Tuesday, October 30, 2012

Having a Hangover is Not a Performance Problem

That's right. It's not a performance issue to have a hangover at work. If I told you, "I have a hangover," you could not use that statement for effective documentation concerning my job performance. It wouldn't fly. However, if I had my head down on my desk and you said, "What's wrong?", and I said, "I have a hangover", then nope, that still would be a performance issue. So what's the problem? 

 The performance issue is my head on the desk and not working.

Some EAP programs are still not training supervisors effectively enough to get this across. Listen, this is crucial. Don't risk getting human resource professionals upset that you do not know how to properly teach supervisors how to document.

Documentation is not useful to HR when language is subjective, not measurable, open to broad interpretation by others, or contains emotional language that demonstrates the writer's emotionality and personal distress.

The focus will shift from the employee to the supervisor by officials (typically HR) who must examine your documentation or in other ways act on it. If they can't act, they are going to get very upset. That's not good for you, your EAP, your organization, or the employee.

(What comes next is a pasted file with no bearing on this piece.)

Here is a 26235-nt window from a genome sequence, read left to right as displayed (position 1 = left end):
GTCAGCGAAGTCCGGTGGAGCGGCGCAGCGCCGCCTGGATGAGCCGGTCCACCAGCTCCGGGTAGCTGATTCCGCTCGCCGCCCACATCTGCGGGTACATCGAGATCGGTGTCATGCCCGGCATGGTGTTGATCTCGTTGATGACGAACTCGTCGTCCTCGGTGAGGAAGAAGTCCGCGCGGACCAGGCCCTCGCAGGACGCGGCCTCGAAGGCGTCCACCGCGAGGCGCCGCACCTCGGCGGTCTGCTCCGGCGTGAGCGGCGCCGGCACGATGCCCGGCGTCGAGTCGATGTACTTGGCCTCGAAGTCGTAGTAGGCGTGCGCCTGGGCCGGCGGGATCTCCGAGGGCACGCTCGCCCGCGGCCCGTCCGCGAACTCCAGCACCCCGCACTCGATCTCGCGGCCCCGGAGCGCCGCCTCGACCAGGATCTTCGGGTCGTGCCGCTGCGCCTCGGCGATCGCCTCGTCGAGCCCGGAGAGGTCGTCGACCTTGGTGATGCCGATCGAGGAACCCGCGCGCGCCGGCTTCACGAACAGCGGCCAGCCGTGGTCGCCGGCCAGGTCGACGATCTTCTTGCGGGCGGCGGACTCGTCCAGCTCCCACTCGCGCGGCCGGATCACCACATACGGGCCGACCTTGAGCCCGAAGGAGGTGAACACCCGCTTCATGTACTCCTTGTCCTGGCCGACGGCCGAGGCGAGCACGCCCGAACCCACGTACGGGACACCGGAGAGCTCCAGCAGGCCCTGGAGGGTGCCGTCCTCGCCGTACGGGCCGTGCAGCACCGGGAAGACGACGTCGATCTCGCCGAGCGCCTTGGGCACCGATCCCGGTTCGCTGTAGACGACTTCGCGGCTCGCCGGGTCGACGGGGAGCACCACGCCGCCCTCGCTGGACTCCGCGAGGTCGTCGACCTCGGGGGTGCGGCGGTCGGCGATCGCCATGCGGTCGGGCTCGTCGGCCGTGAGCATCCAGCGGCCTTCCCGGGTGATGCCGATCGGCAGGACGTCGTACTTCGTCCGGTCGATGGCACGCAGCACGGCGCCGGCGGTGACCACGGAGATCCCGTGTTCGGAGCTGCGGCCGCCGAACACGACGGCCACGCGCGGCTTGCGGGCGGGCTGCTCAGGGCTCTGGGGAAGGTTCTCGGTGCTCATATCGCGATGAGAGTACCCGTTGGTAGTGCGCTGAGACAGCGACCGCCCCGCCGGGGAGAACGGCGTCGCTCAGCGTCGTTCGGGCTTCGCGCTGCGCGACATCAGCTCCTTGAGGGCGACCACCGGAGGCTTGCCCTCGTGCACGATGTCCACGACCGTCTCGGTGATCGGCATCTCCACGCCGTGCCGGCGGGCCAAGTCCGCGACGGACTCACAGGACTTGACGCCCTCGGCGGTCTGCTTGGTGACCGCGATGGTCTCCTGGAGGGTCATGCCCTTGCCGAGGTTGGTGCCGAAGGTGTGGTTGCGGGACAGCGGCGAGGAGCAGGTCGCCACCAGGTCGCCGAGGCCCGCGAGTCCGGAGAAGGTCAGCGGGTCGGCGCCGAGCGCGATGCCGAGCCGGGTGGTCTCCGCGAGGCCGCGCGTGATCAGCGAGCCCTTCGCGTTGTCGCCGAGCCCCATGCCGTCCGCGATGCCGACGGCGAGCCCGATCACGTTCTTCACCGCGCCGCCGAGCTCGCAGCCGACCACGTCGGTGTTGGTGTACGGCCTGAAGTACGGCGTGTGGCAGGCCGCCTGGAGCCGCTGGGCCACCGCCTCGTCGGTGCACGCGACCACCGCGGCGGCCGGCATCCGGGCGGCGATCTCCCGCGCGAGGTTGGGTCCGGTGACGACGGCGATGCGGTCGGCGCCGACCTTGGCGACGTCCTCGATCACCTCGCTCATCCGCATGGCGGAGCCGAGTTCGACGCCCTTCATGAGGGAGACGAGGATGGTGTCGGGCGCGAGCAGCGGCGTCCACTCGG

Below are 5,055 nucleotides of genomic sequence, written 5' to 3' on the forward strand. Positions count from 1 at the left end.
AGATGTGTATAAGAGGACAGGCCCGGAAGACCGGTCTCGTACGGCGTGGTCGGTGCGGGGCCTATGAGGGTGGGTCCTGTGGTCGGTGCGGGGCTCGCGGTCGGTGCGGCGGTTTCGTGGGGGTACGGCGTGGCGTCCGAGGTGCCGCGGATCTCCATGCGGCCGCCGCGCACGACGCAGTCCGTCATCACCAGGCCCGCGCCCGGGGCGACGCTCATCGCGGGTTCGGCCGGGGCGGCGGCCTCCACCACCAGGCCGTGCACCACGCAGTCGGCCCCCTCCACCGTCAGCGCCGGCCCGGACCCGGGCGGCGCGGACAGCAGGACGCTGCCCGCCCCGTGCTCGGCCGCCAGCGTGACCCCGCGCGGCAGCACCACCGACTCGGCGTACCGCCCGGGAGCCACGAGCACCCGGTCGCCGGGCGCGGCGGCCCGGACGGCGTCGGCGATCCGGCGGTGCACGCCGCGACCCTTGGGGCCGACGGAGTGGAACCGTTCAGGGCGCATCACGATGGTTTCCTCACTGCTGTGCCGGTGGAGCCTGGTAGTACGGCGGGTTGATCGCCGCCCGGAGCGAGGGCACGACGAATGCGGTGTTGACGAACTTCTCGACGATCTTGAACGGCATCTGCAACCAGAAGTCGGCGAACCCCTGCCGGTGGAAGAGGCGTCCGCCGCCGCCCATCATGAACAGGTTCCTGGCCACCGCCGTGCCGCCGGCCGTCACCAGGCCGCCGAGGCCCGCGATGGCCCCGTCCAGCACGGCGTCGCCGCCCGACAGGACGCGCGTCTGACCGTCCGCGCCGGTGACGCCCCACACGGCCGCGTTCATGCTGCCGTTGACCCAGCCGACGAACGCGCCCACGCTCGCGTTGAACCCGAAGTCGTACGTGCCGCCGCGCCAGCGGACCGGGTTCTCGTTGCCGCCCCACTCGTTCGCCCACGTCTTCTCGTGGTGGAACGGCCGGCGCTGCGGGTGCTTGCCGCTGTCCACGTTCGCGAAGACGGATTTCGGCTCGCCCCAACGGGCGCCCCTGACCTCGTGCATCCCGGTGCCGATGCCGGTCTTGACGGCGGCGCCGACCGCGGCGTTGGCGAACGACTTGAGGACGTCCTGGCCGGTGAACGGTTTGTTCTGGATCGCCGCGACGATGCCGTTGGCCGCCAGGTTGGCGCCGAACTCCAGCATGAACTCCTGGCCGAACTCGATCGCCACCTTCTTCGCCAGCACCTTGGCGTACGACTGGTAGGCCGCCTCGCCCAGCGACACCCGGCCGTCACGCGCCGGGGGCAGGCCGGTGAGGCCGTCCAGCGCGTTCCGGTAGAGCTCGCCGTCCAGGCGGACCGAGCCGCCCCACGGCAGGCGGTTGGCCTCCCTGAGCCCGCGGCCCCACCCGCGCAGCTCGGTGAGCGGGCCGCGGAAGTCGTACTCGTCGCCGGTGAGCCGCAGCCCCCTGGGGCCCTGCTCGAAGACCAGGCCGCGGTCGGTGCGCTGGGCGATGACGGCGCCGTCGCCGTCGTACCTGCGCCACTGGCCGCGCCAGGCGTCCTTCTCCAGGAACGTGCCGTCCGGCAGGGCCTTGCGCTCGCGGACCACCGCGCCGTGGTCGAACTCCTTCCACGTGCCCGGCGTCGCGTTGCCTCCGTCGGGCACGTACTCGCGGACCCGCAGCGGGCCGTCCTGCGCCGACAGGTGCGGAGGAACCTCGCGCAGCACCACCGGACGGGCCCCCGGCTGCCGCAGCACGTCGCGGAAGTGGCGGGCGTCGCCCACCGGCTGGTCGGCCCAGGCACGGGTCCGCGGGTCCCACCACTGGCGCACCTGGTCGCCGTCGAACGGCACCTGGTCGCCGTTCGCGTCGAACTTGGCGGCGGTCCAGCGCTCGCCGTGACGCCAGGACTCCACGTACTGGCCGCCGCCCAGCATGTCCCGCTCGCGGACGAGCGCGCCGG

Second-hand reports by others are almost always problematic as well, unless specific in their account with evidence to back them up.

Using a term like “hung over” has no common interpretation, (especially if you have never had a hang-over.) It is not a “job performance” problem to be hung over. The behaviors associated with being hung over, of course, could be problematic. These are the behaviors that should be documented. Use this example in your supervisor training and you score big points, having convinced your supervisors what is at stake in constructing proper documentation.

You may want to visit the supervisor training solutions page.